AAO image reference AAT 112. « Previous || Next »
Top left is NE. Image width is about 15 arc min
Image and text © 1992-2010, Australian Astronomical Observatory, photograph by David Malin.
Messier saw this fine open cluster in 1780, indeed it is hard to miss, being almost 30 arc minutes in diameter. The cluster is about 2500 light years away in the direction of Cancer. NGC 2682 is among the oldest open clusters, with an age of about 4 billion years, almost as old as the Sun. Being so old (for an open cluster) and so nearby it has been extensively studied since all its stars are at essentially the same distance. Because this eliminates two variables, distance and age, studying stellar evolution in such a cluster is greatly simplified. Nonetheless there remain large differences in values for the absolute age of the cluster and its mass, which is over 1000 solar masses.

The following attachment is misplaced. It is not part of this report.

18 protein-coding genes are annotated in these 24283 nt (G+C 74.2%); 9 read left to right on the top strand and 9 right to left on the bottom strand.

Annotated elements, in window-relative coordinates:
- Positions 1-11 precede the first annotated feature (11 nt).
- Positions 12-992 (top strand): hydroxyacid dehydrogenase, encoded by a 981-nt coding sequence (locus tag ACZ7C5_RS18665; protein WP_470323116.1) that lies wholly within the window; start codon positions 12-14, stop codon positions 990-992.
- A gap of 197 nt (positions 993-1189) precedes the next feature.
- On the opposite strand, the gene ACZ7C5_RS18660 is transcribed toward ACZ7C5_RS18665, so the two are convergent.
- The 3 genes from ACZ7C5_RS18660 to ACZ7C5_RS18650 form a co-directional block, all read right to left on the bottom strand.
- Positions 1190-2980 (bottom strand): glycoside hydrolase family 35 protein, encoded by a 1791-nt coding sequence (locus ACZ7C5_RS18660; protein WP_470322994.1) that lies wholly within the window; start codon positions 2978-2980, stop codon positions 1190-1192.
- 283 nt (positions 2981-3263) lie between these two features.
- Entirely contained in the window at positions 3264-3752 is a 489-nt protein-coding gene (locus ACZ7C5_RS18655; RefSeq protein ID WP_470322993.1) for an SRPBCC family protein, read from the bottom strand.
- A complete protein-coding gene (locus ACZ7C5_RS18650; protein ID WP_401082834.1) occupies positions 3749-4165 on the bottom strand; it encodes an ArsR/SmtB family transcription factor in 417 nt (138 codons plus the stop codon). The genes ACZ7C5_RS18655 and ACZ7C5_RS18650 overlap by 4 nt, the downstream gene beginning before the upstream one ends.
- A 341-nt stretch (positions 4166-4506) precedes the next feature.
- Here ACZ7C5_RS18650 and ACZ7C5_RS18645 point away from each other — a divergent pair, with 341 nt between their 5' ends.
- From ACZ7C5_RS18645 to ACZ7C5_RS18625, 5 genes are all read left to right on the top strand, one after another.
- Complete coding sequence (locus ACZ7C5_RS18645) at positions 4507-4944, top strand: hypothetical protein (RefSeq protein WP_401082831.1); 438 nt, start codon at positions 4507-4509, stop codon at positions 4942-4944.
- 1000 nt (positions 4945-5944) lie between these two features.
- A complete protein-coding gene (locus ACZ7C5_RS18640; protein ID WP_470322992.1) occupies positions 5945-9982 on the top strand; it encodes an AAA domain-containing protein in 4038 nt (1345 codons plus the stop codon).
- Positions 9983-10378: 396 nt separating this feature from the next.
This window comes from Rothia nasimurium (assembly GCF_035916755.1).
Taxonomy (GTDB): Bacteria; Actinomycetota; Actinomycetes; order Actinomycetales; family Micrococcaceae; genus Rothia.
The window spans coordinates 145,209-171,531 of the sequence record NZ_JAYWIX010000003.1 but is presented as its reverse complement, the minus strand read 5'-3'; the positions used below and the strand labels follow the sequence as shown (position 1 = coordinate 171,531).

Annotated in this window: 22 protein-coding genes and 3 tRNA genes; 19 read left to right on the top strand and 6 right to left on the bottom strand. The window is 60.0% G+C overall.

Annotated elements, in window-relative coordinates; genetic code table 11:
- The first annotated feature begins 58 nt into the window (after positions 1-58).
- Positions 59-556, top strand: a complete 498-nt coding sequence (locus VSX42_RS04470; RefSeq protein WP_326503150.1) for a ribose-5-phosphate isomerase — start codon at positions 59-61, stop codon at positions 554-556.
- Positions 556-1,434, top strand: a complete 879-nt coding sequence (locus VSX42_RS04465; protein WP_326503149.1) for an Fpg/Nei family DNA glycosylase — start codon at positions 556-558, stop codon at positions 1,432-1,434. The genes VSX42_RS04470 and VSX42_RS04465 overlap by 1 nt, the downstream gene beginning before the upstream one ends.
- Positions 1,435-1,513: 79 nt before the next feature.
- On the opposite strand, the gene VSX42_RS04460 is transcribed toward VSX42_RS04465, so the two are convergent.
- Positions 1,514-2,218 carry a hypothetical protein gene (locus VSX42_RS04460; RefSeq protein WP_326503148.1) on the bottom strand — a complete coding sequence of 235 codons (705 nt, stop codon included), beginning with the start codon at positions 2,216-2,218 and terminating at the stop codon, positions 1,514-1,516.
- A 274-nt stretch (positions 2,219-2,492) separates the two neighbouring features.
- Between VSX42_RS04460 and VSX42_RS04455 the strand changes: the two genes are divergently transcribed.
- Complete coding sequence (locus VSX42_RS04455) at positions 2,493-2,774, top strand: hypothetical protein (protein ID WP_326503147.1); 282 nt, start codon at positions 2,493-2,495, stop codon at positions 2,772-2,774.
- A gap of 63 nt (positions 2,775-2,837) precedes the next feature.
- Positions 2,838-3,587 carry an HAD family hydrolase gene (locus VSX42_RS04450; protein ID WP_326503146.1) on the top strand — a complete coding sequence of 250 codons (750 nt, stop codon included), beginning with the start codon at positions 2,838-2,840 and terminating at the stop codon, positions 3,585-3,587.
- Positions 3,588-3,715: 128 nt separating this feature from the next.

This photograph deliberately was taken on the AAT under conditions of poor seeing and with a series of short (4 minute) exposures. The idea was the let the seeing spread out the star images so the colour would be more obvious. In most photographs the centres of bright stars are completely over-exposed so they appear white. however there is some colour information in the 'wings' of the stellar image, where the effective exposure gradually tails off. The wings are bigger in poor seeing, spreading the starlight over a larger area. The colours in this picture are hardly visible, so the experiment did not work too well. A rather better result was obtained with the next photograph M93 (NGC 2447).
AAT 91. The old open cluster, Trumpler 5
Constellation of Cancer (external site)
For details of photographic exposure, search technical table by AAT reference number.
| emission nebulae
| reflection nebulae
| dark nebulae
| planetary nebulae
| star clusters
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